including hyphens followed by positive integers except when
    constructing multiple-VALUE ATTRIBUTE IDENTIFIERs.
    a buffer of VALUE-SIZE octets containing the VALUE.  The VALUE may
    contain data in arbitrary formats or encodings, which recipients
    recognize based on Template-Type.
    a non-negative integer encoded as an ASCII character string.  The
    integer indicates how many octets the VALUE occupies after the
    a two octet delimiter which is a Latin-1 colon (:) and a tab (\t),
    (octal \072\011).
 { }  the Latin-1 curly braces (octal \173 and \175) are used to wrap
    the VALUE-SIZE (no spaces) as well as the URL and ATTRIBUTE-LIST
    the Latin-1 @ (octal \100) and TEMPLATE-TYPE (no space between
    them) is used to mark the beginning of the SOIF object.
    Zero or more ASCII numerals.
    Zero or more ASCII letters or numerals, plus hyphens or
    underscore.  [a-z,A-Z,0-9,- and _].
    Octets of data in arbitrary formats or encodings.

Hardie, et al. Experimental [Page 5] RFC 2655 CIP Index Object Format for SOIF Objects August 1999

4. Matching Semantics

 As was discussed in Section 1, query referral of SOIF objects will be
 most effective when a query identifies a particular ATTRIBUTE or set
 of ATTRIBUTEs as the target of the query match.  A query-identified
 ATTRIBUTE should be considered to match a SOIF ATTRIBUTE when a
 case-insentive character-by-character comparison matches that portion
 of the ATTRIBUTE IDENTIFIER prior to any hyphen-integer suffix.  For
 example, a query which asks for a match on the ATTRIBUTE "author"
 should match the IDENTIFIERs "author", "Author", "AUTHOR", and
 "Author-1".  [10] discourages the registration of template types
 containing ATTRIBUTEs which have previously been registered with
 substantially different definitions.  This will help eliminate mis-
 referral, but a CIP mesh may nonetheless need to maintain a thesaurus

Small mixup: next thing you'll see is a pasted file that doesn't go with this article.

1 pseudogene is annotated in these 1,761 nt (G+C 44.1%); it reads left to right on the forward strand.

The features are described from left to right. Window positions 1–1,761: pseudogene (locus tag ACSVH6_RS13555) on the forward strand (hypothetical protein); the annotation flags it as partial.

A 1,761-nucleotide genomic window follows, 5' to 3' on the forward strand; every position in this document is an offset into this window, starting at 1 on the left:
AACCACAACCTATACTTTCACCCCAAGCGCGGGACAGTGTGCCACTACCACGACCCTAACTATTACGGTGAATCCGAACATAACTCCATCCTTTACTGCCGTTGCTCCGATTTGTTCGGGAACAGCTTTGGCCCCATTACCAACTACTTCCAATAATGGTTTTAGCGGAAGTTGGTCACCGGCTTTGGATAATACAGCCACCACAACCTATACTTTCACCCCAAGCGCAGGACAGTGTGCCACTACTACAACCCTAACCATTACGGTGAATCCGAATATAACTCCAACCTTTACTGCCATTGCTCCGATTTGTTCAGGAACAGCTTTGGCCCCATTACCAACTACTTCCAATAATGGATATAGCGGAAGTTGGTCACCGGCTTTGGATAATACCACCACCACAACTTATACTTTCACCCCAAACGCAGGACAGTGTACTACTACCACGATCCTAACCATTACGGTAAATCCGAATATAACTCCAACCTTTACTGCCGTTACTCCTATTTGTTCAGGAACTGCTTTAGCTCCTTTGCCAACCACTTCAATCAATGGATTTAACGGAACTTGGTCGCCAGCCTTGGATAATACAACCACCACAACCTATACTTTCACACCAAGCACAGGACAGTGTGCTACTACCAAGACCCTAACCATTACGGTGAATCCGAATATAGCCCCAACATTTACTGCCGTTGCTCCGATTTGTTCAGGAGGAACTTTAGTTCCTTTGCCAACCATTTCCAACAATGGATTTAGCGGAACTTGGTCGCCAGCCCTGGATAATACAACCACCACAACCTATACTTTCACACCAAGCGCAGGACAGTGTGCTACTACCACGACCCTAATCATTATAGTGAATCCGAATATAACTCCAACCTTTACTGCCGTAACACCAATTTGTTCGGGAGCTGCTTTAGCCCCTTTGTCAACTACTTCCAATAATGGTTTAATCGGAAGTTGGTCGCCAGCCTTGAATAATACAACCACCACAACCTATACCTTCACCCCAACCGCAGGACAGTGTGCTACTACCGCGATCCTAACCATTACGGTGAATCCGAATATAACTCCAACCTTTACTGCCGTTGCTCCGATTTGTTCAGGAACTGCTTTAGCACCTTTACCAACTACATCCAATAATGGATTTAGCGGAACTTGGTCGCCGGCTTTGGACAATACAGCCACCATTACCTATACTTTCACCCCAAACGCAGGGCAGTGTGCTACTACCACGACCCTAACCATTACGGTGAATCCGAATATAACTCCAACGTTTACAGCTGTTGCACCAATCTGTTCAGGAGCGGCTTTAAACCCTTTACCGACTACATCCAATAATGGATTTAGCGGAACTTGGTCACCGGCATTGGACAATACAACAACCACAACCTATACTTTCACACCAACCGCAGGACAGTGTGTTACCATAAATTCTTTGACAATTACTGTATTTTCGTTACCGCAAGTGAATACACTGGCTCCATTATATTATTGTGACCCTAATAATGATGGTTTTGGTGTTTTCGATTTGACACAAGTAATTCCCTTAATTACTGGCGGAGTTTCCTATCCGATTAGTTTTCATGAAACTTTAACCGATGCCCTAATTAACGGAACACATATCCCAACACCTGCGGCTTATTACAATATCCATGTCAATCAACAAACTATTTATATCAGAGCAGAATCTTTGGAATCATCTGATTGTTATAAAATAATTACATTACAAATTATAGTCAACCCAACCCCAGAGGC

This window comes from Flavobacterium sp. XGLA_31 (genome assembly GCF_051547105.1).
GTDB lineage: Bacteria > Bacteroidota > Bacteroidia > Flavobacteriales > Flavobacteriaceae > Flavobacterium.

matching ATTRIBUTEs from particular template-types to those of other,
 especially unregistered, template-types.
 The matching semantics appropriate for a particular VALUE are derived
 from its data type and encoding.  For VALUEs associated with
 ATTRIBUTEs which are part of a registered template type, the data
 type and encoding are readily available.  For VALUEs associated with
 ATTRIBUTES associated with unregistered template-types, an octet-by-
 octet comparison is the default.  In cases where previous experience
 has demonstrated that a particular ATTRIBUTE contains string data, a
 case-insensitive substring match may be used.  For example, in a
 query against the "AUTHOR" ATTRIBUTE of the generic "DOCUMENT"
 template type, the query VALUE "Garcia" should match the SOIF VALUEs
 "Garcia", "GARCIA", and "Jose Garcia y Montes".
 Over time, there may well emerge an understanding of which attributes
 tend to produce correct query referrals within a mesh.  As such
 understandings emerge, mesh maintainers may wish to define a
 particular SOIF TEMPLATE-TYPE which restricts included ATTRIBUTES to
 those likely to foster correct referrals.

5. Internationalization

 The internationalization of SOIF depends on the registration of